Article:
Infocom, founded in 1979, is the shining light in the history of commercially-released Interactive Fiction games. Beginning with Zork in 1980, the company released over thirty games, many of which are still played.The company's strengths included technical innovation (their Text Parser was the best in the business, and the z-code data format Infocom created is a popular choice for distributing new IF games to this day), rich storytelling, and creative packaging (most Infocom games shipped with "feelies", thematically-related props which might form part of the Copy Protection system, constitute clues, give extra background information, or just be included for the lulz).In 1986, struggling with competition from video games with fancy graphics and badly damaged by an ill-fated foray into the business software market, Infocom was bought by Activision. Shortly after the acquisition, Infocom's champion on the Activision board left the company, and his successor spent three years "improving" Infocom before pulling the plug in 1989.These days many of their games are available on Abandonware sites - indeed the games (being entirely text) are incredibly small files by today's standards. The Hitchhiker's Guide to the Galaxy, which was a very verbose game, is only 128k - smaller than most modern digital pictures.
Infocom was the Trope Namer for:
Recurring tropes in Infocom games:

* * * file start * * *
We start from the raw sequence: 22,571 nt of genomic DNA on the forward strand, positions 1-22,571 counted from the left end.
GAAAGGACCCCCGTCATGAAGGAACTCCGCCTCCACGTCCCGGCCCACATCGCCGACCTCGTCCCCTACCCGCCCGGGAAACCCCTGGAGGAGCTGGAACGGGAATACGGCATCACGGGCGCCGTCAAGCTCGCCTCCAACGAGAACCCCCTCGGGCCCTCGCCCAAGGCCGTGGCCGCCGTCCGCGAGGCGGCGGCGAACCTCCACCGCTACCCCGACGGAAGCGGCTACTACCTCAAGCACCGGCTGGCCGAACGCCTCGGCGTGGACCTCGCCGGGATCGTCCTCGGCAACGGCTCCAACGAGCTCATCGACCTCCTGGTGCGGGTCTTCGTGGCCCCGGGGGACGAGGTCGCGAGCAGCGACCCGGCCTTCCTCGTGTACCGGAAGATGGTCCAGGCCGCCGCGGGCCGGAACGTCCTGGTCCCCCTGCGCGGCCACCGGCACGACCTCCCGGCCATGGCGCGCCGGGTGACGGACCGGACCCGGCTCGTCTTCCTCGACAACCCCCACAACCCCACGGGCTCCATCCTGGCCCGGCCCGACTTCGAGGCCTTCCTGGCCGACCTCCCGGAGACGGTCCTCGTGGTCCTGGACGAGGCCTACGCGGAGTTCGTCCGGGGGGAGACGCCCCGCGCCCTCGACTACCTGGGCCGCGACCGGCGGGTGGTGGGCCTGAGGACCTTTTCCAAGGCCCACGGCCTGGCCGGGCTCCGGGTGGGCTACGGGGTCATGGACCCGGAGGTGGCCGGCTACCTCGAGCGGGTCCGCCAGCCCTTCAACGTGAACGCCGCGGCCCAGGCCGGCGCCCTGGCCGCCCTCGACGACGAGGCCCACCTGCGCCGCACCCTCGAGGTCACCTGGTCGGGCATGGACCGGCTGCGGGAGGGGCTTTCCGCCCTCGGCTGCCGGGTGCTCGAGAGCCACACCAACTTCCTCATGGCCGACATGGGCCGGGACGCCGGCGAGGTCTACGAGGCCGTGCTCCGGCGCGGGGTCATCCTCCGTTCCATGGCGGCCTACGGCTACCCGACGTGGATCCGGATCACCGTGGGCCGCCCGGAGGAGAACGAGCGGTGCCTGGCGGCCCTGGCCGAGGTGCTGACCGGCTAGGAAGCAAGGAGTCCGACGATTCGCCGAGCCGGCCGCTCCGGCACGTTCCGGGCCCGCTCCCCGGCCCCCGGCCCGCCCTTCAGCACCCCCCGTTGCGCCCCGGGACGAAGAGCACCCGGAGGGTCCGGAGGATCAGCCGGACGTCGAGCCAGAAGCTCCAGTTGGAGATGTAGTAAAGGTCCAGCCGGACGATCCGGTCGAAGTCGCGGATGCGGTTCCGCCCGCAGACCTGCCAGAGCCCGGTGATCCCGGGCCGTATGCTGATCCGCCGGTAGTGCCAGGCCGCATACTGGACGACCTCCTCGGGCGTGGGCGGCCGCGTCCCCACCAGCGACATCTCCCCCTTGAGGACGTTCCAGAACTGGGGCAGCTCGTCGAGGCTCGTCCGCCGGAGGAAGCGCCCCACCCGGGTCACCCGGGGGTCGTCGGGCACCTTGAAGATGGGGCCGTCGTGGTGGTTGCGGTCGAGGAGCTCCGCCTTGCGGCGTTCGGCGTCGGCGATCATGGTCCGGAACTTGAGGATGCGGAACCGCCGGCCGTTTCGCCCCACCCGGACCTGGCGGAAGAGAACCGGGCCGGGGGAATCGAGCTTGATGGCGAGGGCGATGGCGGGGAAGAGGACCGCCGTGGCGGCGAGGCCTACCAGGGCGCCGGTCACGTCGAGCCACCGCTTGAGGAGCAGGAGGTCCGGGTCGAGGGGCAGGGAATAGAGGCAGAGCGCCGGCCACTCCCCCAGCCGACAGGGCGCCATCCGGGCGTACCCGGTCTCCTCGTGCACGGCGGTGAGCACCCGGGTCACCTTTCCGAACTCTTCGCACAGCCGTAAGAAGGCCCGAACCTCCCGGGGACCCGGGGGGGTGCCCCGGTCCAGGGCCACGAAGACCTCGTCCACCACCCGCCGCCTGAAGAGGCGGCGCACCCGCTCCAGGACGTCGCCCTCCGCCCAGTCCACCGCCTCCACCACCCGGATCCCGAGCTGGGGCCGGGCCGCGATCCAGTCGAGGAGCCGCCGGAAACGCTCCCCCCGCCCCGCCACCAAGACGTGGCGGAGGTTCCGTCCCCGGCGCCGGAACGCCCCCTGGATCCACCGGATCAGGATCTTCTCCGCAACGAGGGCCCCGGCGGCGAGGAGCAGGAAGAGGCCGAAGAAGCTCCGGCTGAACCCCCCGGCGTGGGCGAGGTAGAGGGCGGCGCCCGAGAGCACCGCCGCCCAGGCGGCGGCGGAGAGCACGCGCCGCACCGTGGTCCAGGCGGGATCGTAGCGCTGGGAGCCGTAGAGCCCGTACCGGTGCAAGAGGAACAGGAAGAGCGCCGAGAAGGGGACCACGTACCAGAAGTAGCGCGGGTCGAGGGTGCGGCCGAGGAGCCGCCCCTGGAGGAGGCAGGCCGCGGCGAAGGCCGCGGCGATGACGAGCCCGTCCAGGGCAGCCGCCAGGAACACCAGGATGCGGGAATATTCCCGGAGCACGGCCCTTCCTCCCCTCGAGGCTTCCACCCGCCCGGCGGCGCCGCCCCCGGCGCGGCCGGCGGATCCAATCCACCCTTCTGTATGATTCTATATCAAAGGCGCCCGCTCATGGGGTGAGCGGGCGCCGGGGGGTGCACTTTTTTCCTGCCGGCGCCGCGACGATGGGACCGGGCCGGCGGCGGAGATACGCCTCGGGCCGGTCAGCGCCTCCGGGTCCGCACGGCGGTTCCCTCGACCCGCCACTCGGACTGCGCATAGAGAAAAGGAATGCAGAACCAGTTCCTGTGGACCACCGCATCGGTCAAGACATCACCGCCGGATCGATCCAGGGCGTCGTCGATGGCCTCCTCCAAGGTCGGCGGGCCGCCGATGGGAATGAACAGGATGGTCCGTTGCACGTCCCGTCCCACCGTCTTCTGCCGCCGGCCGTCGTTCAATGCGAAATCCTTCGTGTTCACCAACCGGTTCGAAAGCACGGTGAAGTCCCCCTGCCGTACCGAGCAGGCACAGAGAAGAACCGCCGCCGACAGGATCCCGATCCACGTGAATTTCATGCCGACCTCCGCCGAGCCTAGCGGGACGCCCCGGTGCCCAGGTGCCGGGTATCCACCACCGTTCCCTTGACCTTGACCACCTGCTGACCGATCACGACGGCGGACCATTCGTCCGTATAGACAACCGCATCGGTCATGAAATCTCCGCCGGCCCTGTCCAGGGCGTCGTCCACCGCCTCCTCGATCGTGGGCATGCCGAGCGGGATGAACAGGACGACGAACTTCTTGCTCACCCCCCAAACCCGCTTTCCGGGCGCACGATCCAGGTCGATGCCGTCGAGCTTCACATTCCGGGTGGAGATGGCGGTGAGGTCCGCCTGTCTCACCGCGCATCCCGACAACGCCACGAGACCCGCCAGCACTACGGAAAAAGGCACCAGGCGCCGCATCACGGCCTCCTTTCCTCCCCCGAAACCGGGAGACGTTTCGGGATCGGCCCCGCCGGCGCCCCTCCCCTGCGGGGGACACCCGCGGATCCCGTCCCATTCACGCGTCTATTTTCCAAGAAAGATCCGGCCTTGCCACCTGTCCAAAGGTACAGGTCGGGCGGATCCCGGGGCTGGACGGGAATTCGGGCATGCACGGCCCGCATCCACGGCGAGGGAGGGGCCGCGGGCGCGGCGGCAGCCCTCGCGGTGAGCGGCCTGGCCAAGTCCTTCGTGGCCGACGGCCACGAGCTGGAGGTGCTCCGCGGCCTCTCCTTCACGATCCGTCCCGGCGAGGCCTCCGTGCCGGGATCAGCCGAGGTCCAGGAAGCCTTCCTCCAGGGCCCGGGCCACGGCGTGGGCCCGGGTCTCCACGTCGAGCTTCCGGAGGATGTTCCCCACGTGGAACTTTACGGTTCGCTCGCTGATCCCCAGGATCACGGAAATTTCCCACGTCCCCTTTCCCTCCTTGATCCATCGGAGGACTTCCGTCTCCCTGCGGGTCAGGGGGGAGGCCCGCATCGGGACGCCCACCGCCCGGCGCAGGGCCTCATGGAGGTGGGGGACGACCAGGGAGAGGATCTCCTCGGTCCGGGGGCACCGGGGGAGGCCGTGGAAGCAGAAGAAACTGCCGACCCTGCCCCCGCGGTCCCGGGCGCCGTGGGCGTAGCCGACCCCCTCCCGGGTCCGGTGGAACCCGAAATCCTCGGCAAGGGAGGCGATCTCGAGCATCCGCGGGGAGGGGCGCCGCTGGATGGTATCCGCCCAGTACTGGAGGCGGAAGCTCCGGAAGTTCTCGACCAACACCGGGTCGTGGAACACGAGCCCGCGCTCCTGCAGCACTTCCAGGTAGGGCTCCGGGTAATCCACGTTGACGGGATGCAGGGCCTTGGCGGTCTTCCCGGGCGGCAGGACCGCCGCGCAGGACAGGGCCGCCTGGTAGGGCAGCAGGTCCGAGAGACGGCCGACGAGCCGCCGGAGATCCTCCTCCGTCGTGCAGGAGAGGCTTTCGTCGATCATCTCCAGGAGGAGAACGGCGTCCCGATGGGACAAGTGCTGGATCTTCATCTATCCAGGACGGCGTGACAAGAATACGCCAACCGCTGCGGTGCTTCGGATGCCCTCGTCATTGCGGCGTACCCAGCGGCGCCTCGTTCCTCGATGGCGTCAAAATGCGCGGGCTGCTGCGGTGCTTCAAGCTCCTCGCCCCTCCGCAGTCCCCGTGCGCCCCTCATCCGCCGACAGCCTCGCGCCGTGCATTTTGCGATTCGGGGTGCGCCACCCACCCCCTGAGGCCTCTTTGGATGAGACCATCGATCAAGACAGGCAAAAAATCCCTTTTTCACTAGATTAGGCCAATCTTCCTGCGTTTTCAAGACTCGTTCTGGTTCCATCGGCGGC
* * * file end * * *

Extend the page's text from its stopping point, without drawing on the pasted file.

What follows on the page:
- Arc Number: 69,105
- Easter Egg
- Featureless Protagonist
- Fictional Document
- Guide Dang It: Many of the games were DEVILISHLY hard, but particularly: Babel Fish
- Interactive Fiction
- Inventory Management Puzzle
- Kleptomaniac Hero
- Locked Door
- Second-Person Narration
- Unwinnable by Design
Infocom games with their own trope pages include:
- The Hitchhiker's Guide to the Galaxy
- Hollywood Hijinx
- Leather Goddesses of Phobos
- The Lurking Horror
- A Mind Forever Voyaging
- Planetfall (and Stationfall)
- Quarterstaff: The Tomb of Setmoth
- Tombs & Treasure
- The Zork series
Tropes relating to individual games that don't have their own pages:
- All Hallows' Eve: Suspect takes place in a Halloween costume ball... at the time that a murder has already occurred... a murder you're falsely accused of committing.
- Big Dumb Object: Forms most of the plot of Starcross.